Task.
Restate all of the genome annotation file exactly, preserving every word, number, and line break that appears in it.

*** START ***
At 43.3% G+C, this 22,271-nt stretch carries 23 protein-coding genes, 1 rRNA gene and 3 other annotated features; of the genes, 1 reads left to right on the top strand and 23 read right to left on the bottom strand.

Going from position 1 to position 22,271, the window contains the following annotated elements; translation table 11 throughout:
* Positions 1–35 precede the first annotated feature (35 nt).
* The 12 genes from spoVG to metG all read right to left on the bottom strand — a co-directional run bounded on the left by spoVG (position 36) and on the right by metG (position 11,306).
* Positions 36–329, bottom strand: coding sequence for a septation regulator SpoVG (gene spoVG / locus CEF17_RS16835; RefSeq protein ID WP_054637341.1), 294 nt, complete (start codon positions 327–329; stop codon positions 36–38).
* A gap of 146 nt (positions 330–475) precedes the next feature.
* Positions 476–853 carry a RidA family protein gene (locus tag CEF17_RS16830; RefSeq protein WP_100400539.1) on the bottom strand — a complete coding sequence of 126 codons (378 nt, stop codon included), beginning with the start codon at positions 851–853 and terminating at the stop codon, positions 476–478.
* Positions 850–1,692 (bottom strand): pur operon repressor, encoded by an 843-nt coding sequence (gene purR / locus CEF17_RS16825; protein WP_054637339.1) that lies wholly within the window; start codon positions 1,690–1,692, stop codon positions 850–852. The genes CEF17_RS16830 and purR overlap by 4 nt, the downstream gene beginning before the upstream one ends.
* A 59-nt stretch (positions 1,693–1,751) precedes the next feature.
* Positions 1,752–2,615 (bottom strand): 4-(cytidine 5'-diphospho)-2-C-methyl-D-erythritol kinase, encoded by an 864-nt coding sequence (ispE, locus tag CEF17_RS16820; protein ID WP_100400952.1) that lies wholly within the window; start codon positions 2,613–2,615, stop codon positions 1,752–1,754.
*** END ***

At 43.3% G+C, this 22,271-nt stretch carries 23 protein-coding genes, 1 rRNA gene and 3 other annotated features; of the genes, 1 reads left to right on the top strand and 23 read right to left on the bottom strand.

Going from position 1 to position 22,271, the window contains the following annotated elements; translation table 11 throughout:
* Positions 1–35 precede the first annotated feature (35 nt).
* The 12 genes from spoVG to metG all read right to left on the bottom strand — a co-directional run bounded on the left by spoVG (position 36) and on the right by metG (position 11,306).
* Positions 36–329, bottom strand: coding sequence for a septation regulator SpoVG (gene spoVG / locus CEF17_RS16835; RefSeq protein ID WP_054637341.1), 294 nt, complete (start codon positions 327–329; stop codon positions 36–38).
* A gap of 146 nt (positions 330–475) precedes the next feature.
* Positions 476–853 carry a RidA family protein gene (locus tag CEF17_RS16830; RefSeq protein WP_100400539.1) on the bottom strand — a complete coding sequence of 126 codons (378 nt, stop codon included), beginning with the start codon at positions 851–853 and terminating at the stop codon, positions 476–478.
* Positions 850–1,692 (bottom strand): pur operon repressor, encoded by an 843-nt coding sequence (gene purR / locus CEF17_RS16825; protein WP_054637339.1) that lies wholly within the window; start codon positions 1,690–1,692, stop codon positions 850–852. The genes CEF17_RS16830 and purR overlap by 4 nt, the downstream gene beginning before the upstream one ends.
* A 59-nt stretch (positions 1,693–1,751) precedes the next feature.
* Positions 1,752–2,615 (bottom strand): 4-(cytidine 5'-diphospho)-2-C-methyl-D-erythritol kinase, encoded by an 864-nt coding sequence (ispE, locus tag CEF17_RS16820; protein ID WP_100400952.1) that lies wholly within the window; start codon positions 2,613–2,615, stop codon positions 1,752–1,754.